SPY KIDS: ALL THE TIME IN THE WORLD
MOVIE: *1/2 (out of 5)
DVD EXPERIENCE: **1/2 (out of 5)
BY KEVIN CARR
Robert Rodriguez has one of the strangest track records in cinema history. On one hand, he’s been responsible for some pretty amazing films for an adult audience. These movies include the “El Mariachi” series, “Planet Terror” and the fantastic “Sin City.” He’s also done some decent kids movies, like the first two “Spy Kids” movies.
However, sometimes the child inside of him takes over a little too much, and the result is films like “The Adventures of SharkBoy and LavaGirl,” “Shorts” and the other “Spy Kids” movies. I don’t have anything against Rodriguez; I just think that when he’s making movies for children under 10, he uses a different set of standards.
That said, I’m not under 10, so I might not be the best judge of “Spy Kids: All the Time in the World.” In this movie, he continues the gimmicks he started with “Spy Kids 3.” However, now that digital RealD 3D technology is available in theaters and in the home (which was not the case when he made “Spy Kids 3,” released in anaglyph format for both theaters and home video), he could really go off the chain. To compound the gimmick, and to keep the film aligned with its number 4, Rodriguez presented it in 4D in the theaters, which included Aroma-Vision cards.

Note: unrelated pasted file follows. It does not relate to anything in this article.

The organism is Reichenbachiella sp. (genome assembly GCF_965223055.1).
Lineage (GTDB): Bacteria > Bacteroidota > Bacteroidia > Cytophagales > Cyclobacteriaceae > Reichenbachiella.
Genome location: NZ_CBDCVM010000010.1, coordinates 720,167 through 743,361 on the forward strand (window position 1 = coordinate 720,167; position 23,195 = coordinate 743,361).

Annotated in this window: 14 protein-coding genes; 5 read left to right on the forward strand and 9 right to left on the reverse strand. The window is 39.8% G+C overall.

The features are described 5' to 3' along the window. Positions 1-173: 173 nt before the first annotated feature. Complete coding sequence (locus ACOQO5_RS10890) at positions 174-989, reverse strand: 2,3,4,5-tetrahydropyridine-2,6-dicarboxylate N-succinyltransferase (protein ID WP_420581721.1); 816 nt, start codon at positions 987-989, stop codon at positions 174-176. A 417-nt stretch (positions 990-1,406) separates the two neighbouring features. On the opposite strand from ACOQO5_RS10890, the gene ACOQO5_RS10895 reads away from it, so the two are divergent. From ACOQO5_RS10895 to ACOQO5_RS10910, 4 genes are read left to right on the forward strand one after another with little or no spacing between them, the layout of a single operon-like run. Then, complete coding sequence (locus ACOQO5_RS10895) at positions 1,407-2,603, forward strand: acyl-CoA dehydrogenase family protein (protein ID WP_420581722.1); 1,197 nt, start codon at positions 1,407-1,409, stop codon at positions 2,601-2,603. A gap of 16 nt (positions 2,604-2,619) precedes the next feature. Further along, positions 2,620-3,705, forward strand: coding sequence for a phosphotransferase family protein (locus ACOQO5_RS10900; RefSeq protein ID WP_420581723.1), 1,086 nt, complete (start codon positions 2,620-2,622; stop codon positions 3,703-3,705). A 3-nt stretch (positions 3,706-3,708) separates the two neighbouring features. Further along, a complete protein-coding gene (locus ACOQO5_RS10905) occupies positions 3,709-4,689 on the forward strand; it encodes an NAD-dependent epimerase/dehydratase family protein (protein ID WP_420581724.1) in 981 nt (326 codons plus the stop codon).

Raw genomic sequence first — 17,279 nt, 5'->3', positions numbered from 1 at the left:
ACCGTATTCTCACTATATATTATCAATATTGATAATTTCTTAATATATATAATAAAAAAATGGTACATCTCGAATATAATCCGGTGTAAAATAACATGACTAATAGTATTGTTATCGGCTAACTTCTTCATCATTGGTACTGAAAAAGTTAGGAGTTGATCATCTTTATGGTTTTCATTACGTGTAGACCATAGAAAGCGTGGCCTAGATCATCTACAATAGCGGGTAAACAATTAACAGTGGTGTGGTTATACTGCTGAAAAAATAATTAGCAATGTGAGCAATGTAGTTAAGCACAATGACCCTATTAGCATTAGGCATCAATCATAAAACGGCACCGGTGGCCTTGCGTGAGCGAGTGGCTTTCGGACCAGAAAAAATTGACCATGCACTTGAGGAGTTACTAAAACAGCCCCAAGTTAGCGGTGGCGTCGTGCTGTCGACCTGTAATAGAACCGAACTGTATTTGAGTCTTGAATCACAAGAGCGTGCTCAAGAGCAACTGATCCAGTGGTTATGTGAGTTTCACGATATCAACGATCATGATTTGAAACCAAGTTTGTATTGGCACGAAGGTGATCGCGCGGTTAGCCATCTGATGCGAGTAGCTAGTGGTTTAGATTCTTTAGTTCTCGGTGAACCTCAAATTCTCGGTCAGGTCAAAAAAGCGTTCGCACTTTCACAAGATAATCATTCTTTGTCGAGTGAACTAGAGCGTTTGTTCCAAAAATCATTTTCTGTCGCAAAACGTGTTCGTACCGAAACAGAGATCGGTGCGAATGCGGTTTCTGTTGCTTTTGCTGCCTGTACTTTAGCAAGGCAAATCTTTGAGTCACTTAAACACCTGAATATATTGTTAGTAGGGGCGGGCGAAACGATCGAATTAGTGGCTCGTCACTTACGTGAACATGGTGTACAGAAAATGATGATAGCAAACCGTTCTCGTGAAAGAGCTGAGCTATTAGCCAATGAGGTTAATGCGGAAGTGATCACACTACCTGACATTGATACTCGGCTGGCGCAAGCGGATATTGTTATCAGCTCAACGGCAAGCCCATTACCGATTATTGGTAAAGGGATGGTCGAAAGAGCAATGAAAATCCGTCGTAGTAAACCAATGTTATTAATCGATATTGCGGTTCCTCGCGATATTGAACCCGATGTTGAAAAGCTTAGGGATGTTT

The story of the film follows a new generation of Spy Kids, since the original ones are grown up now. Retired spy Marissa Cortez Wilson (Jessica Alba) is trying to raise a family while her husband (Joel McHale) is hosting his own reality series called “Spy Hunter.” A maniacal villain who calls himself the Timekeeper threatens to take over the world, which brings Marissa back into the spy game, and her kids come along for the ride.
“Spy Kids: All the Time in the World” comes with all the silliness and sugar-coated pop fanaticism that is found in Rodriguez’s lesser kids films. There’s more in common with the manic “Shorts” than there is with the first “Spy Kids,” a clever movie that seems downright low-key compared to his latest films.
But like I said, I’m not the target audience. While I found the plot, characters, dialogue and logic of the film practically unfollowable, my kids loved the movie. It caters to young minds, with plenty of fart jokes included.
While the gimmicks can be found in the higher end Blu-ray releases, the bare bones DVD comes with no 3D and no Aroma-Vision. That leaves the only home video special features to be an interview with Rodriguez, deleted scenes, video diaries, featurettes on “Spy Kids Passing the Torch” and “Spy Gadgets” and some spotlights on Ricky Gervais playing the robotic dog.